Jean Muir would spend her film career under contract to Warner Brothers until 1937, when she freelanced some in Hollywood before a failed attempt to return to the stage. A TV deal in 1950 would blow up less than two hours before she was to go live, as Muir was mistakenly fingered as a Red. This precipitated a descent into alcoholism which she would pull out of by 1960, when she made some appearances both on television and on Broadway. Eventually Muir became a master acting teacher at Stephens College in Columbia, Missouri--I have that date as 1968, then nothing following it until her death, July 23, 1996.
I'm mostly familiar with Jean Muir through her appearances alongside Warner's leading man Warren William. Besides Dr. Monica (1934), which is on my DVR awaiting viewing, she featured with William in the excellent Bedside (1934), though is in my view perhaps the weakest link of that overall strong movie. I preferred her alongside William again, later on, as the female lead in Columbia's Lone Wolf Meets a Lady (1940). The biggest title Jean Muir was a part of was A Midsummer Night's Dream (1935), and she names Desirable (1934), in which she's opposite George Brent, as her own favorite.
In their 1974 look back at 1930's starlets, They Had Faces Then, John Springer and Jack Hamilton mention Muir's auspicious start at Warner's and note "another studio might have thought of her in Hepburn terms," before going on to criticize Warner's subsequent use of Muir:
But Warners threw her into everything that came along--program pot-boilers, "B" mysteries, undemanding supporting roles, even a stint opposite Joe E. Brown ... you would go to a Jean Muir film, however humble, with high hopes that perhaps this time they would have given her a role in which she could make some use of her expressive gifts--Those hopes were always dashed.
Muir was born Jean Muir Fullarton in New York City on this date in 1911. After a tour of Europe was ended by the great Stock Market crash, Muir came home to New York and played on the stage rising from understudy to star in John Drinkwater's Bird In Hand.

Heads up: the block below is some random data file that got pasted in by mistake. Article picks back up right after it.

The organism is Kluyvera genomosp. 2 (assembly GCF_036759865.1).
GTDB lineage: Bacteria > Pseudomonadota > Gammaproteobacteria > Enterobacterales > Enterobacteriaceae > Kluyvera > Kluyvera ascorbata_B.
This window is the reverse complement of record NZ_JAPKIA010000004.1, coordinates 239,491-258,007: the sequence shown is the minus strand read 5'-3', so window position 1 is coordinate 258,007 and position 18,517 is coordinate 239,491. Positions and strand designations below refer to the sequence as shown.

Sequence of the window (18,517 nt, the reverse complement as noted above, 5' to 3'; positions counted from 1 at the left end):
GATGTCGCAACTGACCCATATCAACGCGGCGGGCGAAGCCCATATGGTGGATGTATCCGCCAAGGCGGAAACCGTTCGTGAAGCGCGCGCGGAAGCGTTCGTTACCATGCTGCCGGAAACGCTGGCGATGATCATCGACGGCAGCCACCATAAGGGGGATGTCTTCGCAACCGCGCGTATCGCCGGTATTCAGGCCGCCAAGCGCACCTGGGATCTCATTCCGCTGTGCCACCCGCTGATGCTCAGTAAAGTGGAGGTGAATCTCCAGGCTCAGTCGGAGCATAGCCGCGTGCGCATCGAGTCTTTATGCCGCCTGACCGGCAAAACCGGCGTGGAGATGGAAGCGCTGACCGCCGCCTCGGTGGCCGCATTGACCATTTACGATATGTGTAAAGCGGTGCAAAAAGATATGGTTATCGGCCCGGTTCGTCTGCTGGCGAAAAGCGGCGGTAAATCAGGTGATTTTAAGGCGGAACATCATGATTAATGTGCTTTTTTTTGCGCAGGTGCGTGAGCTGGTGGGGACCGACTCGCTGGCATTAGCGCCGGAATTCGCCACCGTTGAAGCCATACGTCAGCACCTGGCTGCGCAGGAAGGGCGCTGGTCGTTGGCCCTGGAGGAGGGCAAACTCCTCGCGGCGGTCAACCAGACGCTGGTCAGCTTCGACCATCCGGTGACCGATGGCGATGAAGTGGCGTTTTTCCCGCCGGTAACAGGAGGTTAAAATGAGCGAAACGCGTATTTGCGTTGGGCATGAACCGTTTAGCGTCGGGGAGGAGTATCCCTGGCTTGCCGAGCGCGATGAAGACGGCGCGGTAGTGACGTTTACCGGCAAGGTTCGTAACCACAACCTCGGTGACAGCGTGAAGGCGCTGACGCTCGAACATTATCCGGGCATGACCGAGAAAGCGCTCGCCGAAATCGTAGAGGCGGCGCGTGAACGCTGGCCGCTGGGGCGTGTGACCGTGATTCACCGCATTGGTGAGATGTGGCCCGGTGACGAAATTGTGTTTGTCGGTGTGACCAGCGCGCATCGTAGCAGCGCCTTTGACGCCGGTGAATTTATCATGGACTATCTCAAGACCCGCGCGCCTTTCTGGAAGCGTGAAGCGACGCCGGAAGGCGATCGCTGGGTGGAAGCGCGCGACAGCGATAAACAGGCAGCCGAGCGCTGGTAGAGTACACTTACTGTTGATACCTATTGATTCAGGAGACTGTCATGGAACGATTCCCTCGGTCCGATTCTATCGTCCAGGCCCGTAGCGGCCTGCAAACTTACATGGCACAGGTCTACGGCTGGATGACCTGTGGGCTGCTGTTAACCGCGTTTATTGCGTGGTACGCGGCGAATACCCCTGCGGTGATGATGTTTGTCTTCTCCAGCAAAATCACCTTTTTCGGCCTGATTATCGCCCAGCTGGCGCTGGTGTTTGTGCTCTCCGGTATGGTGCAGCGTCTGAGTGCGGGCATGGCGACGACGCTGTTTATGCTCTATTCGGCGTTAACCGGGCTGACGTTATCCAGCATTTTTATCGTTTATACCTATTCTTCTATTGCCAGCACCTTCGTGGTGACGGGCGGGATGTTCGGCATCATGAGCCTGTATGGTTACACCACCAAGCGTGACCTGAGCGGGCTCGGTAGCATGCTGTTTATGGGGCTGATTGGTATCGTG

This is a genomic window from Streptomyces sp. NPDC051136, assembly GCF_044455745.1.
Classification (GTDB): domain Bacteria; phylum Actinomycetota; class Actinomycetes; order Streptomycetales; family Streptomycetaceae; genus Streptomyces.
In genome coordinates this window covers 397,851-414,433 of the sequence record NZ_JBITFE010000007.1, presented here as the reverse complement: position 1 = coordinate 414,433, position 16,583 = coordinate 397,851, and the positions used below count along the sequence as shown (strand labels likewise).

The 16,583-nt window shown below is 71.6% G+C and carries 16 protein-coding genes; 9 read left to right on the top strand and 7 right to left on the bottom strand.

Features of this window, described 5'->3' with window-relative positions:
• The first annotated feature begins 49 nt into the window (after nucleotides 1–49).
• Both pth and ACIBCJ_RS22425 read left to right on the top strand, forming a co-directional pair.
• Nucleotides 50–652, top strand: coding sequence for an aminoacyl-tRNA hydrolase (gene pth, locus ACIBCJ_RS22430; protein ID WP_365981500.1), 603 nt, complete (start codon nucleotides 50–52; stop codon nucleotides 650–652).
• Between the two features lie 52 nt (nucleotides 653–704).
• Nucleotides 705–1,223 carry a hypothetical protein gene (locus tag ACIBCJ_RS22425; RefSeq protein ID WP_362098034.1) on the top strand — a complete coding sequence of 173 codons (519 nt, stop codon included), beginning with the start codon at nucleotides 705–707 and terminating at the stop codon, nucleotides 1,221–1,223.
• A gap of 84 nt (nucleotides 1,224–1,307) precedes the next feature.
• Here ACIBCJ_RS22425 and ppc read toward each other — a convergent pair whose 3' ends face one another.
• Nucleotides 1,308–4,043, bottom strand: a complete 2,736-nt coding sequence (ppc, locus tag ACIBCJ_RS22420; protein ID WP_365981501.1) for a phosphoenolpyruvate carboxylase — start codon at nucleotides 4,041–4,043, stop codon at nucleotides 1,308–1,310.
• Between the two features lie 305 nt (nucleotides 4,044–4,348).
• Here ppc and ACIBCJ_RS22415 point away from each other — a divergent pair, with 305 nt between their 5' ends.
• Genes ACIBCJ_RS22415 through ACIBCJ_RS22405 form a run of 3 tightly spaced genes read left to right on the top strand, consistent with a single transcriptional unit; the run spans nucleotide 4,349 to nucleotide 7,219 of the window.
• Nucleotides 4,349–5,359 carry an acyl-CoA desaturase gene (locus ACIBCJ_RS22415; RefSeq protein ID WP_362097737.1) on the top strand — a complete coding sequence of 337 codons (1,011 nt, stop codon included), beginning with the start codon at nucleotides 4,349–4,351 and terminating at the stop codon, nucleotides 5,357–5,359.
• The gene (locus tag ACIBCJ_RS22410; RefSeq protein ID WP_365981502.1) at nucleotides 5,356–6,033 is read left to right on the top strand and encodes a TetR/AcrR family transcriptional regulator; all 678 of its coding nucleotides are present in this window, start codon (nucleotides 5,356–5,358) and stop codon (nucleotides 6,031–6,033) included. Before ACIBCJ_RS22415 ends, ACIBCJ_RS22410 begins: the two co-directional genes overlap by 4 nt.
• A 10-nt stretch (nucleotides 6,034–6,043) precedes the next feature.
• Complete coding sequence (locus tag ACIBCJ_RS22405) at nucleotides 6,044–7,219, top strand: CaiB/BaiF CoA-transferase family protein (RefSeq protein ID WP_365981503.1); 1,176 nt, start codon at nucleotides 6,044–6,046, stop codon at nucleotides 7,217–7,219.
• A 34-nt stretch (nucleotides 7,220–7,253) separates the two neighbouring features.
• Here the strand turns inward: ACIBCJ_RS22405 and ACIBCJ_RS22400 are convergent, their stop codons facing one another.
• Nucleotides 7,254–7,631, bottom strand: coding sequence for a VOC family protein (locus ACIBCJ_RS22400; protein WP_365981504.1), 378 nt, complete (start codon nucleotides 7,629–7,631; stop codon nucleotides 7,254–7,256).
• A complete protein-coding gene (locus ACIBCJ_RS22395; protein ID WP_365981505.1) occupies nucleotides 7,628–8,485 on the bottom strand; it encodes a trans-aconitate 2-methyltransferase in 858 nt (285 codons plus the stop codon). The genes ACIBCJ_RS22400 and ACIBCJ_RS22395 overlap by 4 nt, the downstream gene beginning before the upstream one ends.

In Star Quality by Arthur F. McClure and Ken D. Jones the authors note that Muir "by her own admission she was somewhat of a rebel, had high principals, disliked Hollywood and wanted to return to the stage," when her contract with Warner's expired in 1937. The IMDb backs this up in the Trivia area of Muir's entry stating that she was "nicknamed 'The Studio Pest' because she always had questions about everything from camera angles to publicity practices." Of her attempted stage comback, McClure and Jones add, "By then she was undisciplined for the stage and she returned to Hollywood in 1940 to do And One Was Beautiful for MGM."
The same authors explain Muir's blacklisting as being a case of her joining a questionable group because she thought its sole intention was to support President Roosevelt. The IMDb quotes her as saying, ""I am not a Communist, have never been one, and believe that the Communists represent a vicious and destructive force, and I am opposed to them."
"Star Quality" was published in 1974 and it appears the authors had a chance to chat with Muir, as her entry includes mention of her favorite director being Mervyn Leroy and that her closest Hollywood friends were Joan Crawford and James Cagney.
Piecing together all of the quotes with Jean Muir's resume I have to agree with the conclusion of Springer and Hamilton - Despite her talent, Warner Brothers wasted Jean Muir.
Read about the movie Jean Muir named as her favorite, Desirable (1934), at Laura's Miscellaneous Musings HERE.
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